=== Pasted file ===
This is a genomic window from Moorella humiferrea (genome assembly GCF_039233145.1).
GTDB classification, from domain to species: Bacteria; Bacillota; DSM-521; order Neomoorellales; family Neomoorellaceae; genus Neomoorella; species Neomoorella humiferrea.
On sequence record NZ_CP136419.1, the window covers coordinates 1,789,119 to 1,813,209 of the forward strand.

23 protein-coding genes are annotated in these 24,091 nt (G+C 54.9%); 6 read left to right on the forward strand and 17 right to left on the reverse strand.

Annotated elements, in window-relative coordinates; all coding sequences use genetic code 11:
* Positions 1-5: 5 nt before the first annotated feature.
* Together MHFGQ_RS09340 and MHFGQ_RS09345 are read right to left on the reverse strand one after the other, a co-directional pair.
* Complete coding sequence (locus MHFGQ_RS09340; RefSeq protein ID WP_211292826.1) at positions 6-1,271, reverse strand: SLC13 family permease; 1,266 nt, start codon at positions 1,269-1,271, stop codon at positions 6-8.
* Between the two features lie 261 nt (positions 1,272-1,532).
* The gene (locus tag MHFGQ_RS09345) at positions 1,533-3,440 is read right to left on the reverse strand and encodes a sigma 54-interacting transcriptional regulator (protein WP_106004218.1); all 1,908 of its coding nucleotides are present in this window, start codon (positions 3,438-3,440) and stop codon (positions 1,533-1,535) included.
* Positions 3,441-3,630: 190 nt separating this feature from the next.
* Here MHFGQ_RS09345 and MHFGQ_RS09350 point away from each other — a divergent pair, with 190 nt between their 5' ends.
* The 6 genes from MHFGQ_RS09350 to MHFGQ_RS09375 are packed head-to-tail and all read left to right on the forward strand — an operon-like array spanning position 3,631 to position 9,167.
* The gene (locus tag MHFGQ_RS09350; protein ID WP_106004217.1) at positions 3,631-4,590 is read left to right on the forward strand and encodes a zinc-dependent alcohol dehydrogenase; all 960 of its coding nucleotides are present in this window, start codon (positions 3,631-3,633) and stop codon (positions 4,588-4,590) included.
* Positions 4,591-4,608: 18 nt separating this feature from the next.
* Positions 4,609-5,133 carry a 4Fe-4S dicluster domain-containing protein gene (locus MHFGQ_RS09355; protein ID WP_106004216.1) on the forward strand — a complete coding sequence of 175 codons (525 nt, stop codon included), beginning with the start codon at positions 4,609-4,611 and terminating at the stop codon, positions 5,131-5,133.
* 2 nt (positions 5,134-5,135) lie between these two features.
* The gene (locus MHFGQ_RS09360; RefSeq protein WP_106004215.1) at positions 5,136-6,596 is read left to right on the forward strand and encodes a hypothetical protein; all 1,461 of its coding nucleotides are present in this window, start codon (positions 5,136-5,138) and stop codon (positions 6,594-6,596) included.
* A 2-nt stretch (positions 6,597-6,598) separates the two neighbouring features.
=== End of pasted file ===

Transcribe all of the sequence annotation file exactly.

This is a genomic window from Moorella humiferrea (genome assembly GCF_039233145.1).
GTDB classification, from domain to species: Bacteria; Bacillota; DSM-521; order Neomoorellales; family Neomoorellaceae; genus Neomoorella; species Neomoorella humiferrea.
On sequence record NZ_CP136419.1, the window covers coordinates 1,789,119 to 1,813,209 of the forward strand.

23 protein-coding genes are annotated in these 24,091 nt (G+C 54.9%); 6 read left to right on the forward strand and 17 right to left on the reverse strand.

Annotated elements, in window-relative coordinates; all coding sequences use genetic code 11:
* Positions 1-5: 5 nt before the first annotated feature.
* Together MHFGQ_RS09340 and MHFGQ_RS09345 are read right to left on the reverse strand one after the other, a co-directional pair.
* Complete coding sequence (locus MHFGQ_RS09340; RefSeq protein ID WP_211292826.1) at positions 6-1,271, reverse strand: SLC13 family permease; 1,266 nt, start codon at positions 1,269-1,271, stop codon at positions 6-8.
* Between the two features lie 261 nt (positions 1,272-1,532).
* The gene (locus tag MHFGQ_RS09345) at positions 1,533-3,440 is read right to left on the reverse strand and encodes a sigma 54-interacting transcriptional regulator (protein WP_106004218.1); all 1,908 of its coding nucleotides are present in this window, start codon (positions 3,438-3,440) and stop codon (positions 1,533-1,535) included.
* Positions 3,441-3,630: 190 nt separating this feature from the next.
* Here MHFGQ_RS09345 and MHFGQ_RS09350 point away from each other — a divergent pair, with 190 nt between their 5' ends.
* The 6 genes from MHFGQ_RS09350 to MHFGQ_RS09375 are packed head-to-tail and all read left to right on the forward strand — an operon-like array spanning position 3,631 to position 9,167.
* The gene (locus tag MHFGQ_RS09350; protein ID WP_106004217.1) at positions 3,631-4,590 is read left to right on the forward strand and encodes a zinc-dependent alcohol dehydrogenase; all 960 of its coding nucleotides are present in this window, start codon (positions 3,631-3,633) and stop codon (positions 4,588-4,590) included.
* Positions 4,591-4,608: 18 nt separating this feature from the next.
* Positions 4,609-5,133 carry a 4Fe-4S dicluster domain-containing protein gene (locus MHFGQ_RS09355; protein ID WP_106004216.1) on the forward strand — a complete coding sequence of 175 codons (525 nt, stop codon included), beginning with the start codon at positions 4,609-4,611 and terminating at the stop codon, positions 5,131-5,133.
* 2 nt (positions 5,134-5,135) lie between these two features.
* The gene (locus MHFGQ_RS09360; RefSeq protein WP_106004215.1) at positions 5,136-6,596 is read left to right on the forward strand and encodes a hypothetical protein; all 1,461 of its coding nucleotides are present in this window, start codon (positions 5,136-5,138) and stop codon (positions 6,594-6,596) included.
* A 2-nt stretch (positions 6,597-6,598) separates the two neighbouring features.